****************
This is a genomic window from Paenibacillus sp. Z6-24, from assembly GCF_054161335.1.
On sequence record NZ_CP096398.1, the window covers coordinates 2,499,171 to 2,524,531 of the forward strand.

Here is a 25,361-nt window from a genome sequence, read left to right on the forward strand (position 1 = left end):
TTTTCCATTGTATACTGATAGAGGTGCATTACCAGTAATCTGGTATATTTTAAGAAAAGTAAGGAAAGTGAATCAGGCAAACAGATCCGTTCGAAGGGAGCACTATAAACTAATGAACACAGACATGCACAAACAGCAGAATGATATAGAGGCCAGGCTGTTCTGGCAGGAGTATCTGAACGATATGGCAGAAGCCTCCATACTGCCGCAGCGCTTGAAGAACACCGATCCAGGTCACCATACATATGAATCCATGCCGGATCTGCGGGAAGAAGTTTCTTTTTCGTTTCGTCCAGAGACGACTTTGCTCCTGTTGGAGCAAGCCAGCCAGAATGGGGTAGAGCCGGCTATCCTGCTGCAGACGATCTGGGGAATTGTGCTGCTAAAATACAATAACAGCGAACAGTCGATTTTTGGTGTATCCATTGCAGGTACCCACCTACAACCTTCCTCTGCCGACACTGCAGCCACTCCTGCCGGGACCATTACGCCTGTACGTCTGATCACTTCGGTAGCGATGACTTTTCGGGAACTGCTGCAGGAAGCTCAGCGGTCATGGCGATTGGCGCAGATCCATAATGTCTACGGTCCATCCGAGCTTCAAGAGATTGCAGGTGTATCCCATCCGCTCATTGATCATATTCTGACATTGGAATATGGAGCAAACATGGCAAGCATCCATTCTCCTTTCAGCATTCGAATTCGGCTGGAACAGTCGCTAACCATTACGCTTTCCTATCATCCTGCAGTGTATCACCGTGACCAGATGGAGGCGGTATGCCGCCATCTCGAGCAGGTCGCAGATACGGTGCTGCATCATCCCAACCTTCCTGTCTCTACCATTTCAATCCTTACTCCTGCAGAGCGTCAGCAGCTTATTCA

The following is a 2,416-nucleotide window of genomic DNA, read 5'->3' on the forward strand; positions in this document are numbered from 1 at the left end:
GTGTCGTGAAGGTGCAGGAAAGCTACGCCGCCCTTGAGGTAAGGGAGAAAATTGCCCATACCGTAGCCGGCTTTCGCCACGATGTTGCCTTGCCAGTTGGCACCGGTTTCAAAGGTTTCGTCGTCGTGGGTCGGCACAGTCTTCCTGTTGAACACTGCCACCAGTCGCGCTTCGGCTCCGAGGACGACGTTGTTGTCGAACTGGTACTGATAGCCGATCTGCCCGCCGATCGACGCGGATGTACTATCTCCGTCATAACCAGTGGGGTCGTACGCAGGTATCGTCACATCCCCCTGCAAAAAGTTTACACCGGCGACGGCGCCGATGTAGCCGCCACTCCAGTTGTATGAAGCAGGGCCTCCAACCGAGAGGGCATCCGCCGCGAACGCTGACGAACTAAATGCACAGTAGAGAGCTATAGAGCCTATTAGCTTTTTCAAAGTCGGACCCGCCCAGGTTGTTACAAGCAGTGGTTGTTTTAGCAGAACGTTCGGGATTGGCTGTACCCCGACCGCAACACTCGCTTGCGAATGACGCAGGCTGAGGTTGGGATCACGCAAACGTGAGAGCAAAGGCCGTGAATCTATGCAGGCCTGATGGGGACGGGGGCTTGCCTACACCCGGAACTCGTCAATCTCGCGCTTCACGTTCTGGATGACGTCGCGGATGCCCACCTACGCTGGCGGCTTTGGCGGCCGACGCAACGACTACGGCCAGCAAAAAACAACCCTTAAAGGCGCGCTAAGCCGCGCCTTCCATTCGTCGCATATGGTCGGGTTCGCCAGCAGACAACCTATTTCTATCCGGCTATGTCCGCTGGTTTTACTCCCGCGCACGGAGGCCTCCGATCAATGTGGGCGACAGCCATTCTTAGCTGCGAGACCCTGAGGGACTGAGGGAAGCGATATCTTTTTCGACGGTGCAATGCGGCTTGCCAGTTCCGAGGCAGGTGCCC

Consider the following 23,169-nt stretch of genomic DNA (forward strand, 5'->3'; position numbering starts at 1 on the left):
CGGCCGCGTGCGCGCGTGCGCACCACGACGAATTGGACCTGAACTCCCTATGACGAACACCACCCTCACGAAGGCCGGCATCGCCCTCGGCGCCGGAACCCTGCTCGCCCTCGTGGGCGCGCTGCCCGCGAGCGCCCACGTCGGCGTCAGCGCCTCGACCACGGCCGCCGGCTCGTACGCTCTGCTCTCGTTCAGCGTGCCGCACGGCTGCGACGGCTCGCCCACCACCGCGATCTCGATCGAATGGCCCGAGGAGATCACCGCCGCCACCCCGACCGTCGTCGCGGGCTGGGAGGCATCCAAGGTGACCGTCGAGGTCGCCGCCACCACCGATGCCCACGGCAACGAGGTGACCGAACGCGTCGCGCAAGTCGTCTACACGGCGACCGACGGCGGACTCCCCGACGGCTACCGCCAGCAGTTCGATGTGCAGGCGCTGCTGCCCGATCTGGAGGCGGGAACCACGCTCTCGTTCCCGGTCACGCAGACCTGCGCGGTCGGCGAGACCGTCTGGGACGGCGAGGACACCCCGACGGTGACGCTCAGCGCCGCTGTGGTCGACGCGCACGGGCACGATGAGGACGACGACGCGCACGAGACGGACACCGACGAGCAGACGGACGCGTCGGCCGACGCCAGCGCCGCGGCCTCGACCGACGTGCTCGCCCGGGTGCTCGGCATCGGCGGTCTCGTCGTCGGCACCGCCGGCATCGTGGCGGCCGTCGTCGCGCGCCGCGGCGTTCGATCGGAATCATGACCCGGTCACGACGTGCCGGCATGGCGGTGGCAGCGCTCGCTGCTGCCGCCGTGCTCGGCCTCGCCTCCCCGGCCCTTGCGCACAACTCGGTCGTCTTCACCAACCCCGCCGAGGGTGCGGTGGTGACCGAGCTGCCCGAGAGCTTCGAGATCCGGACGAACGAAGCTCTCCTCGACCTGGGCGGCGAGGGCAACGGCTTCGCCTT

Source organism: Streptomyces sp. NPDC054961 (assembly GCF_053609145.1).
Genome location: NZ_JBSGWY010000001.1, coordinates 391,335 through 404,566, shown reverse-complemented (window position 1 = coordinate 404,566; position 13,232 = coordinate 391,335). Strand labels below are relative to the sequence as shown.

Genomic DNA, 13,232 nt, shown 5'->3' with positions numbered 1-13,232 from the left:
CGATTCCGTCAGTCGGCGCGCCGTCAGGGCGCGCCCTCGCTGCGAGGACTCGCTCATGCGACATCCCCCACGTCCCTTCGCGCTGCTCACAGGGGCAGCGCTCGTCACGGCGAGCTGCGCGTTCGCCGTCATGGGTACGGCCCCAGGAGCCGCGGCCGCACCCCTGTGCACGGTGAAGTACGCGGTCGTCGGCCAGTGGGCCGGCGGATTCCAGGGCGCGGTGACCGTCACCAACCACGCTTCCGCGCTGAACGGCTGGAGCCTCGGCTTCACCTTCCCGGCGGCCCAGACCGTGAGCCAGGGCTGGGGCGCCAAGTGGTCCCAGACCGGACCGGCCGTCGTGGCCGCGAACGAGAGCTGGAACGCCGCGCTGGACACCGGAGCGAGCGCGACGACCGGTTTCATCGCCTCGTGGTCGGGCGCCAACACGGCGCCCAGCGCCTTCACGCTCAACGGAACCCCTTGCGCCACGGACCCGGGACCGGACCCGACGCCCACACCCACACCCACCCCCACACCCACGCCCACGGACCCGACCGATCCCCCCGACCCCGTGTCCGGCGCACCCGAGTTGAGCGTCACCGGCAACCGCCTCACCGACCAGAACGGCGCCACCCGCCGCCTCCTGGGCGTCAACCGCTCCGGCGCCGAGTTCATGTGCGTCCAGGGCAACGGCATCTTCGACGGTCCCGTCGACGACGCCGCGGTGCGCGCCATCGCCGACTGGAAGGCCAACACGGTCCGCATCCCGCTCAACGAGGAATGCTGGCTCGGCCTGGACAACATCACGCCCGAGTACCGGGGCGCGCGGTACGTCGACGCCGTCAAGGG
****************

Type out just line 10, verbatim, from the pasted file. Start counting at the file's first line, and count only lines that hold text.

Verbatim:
Genome location: NZ_JBSGWY010000001.1, coordinates 391,335 through 404,566, shown reverse-complemented (window position 1 = coordinate 404,566; position 13,232 = coordinate 391,335). Strand labels below are relative to the sequence as shown.